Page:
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An Unusual Finding of a Ladybug on Screening Colonoscopy

Tahan, Veysel MD, FACP, FACG, FESBGH1; Tran, Ky-Dieu MD1; Yousef, Mohamad A. MD1; Daily, Francis E. MD1; Uraz, Suleyman MD1

doi: 10.14309/crj.0000000000000174

1Division of Gastroenterology and Hepatology, Department of Internal Medicine, University of Missouri, Columbia, MO

Correspondence: Veysel Tahan, MD, Department of Internal Medicine, Division of Gastroenterology and Hepatology, University of Missouri, Columbia, MO 65212 (

Received March 13, 2019

Accepted June 17, 2019

Online date: August 15, 2019

This is an open-access article distributed under the terms of the Creative Commons Attribution-Non Commercial-No Derivatives License 4.0 (CCBY-NC-ND), where it is permissible to download and share the work provided it is properly cited. The work cannot be changed in any way or used commercially without permission from the journal.

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A ladybug was found in the transverse colon during screening colonoscopy of a 59-year-old man with no comorbidities (Figure 1). More than 6,000 Coccinellidae species described are commonly known as ladybugs in North America and ladybirds elsewhere in the English-speaking world. Ladybugs are cherished for being pretty, harmless, and even beneficial friends of farmers. Our ladybug “Harmonia axyridis, a multicolored Asian-type species, was imported to North America in the early 1900s to control pest populations. Their red-orange to dull cream colors are particularly eye catching. They hibernate during the winter. Light-colored homes in wooded areas attract their attention. Bug ingestions are rarely reported but can occur even during sleep. The patient's colonoscopy preparation was 1 gallon of polyethylene glycol the evening before colonoscopy, and the colonoscopy examination was otherwise normal. His colonoscopy preparation may have helped the bug to escape from digestive enzymes in the stomach and upper small intestine.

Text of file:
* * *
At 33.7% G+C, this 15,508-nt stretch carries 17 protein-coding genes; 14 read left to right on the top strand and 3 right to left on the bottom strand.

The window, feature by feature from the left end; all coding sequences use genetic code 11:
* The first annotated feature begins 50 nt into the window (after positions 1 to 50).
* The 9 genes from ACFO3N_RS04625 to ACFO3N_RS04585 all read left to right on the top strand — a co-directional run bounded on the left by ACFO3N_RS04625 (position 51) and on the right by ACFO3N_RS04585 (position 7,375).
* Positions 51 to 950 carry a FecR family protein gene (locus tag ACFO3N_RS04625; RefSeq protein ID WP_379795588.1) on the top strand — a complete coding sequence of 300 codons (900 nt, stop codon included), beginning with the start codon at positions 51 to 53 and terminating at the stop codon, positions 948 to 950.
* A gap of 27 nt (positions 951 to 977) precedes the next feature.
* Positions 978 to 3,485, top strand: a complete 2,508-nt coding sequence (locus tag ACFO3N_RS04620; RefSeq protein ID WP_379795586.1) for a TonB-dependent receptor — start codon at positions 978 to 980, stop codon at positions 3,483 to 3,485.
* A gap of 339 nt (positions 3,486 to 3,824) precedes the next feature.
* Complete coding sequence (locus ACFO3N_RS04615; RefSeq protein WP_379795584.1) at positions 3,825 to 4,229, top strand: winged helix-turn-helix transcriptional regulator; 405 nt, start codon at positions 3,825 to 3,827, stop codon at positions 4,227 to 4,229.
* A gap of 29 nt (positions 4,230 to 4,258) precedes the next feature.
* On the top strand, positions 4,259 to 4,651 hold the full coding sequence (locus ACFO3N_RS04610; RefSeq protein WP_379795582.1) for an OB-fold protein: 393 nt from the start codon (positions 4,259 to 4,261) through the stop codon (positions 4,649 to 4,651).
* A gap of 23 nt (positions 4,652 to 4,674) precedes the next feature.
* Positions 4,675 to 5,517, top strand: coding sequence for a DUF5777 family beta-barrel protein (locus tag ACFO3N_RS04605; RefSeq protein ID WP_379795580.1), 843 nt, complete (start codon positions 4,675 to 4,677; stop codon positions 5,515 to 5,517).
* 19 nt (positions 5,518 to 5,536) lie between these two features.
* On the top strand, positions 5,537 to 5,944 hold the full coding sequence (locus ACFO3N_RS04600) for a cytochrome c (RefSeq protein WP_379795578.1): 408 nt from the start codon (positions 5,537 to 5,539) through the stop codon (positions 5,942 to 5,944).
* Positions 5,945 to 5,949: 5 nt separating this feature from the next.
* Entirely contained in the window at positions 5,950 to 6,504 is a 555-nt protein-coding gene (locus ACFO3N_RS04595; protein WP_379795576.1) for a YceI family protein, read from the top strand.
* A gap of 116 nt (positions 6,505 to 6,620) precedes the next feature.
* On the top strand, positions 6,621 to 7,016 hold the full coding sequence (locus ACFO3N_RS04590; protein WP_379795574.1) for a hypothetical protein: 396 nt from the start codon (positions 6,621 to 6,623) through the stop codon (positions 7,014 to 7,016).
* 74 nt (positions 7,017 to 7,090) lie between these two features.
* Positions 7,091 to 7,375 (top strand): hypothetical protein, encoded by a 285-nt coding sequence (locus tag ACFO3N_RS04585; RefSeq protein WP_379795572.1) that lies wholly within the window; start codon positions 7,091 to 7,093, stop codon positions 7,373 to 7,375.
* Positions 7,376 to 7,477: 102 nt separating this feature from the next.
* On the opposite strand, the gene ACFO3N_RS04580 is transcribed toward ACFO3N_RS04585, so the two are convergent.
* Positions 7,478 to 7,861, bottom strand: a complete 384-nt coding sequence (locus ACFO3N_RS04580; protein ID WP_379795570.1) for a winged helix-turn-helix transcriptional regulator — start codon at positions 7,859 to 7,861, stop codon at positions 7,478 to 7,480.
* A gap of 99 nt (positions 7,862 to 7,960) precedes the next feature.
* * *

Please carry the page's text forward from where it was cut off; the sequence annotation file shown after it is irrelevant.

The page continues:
Figure 1

Figure 1

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Author contributions: All authors contributed equally to manuscript creation. V. Tahan is the article guarantor.

Financial disclosures: None to report.

Informed consent was obtained for this case report.

© 2019 The Author(s). Published by Wolters Kluwer Health, Inc. on behalf of The American College of Gastroenterology.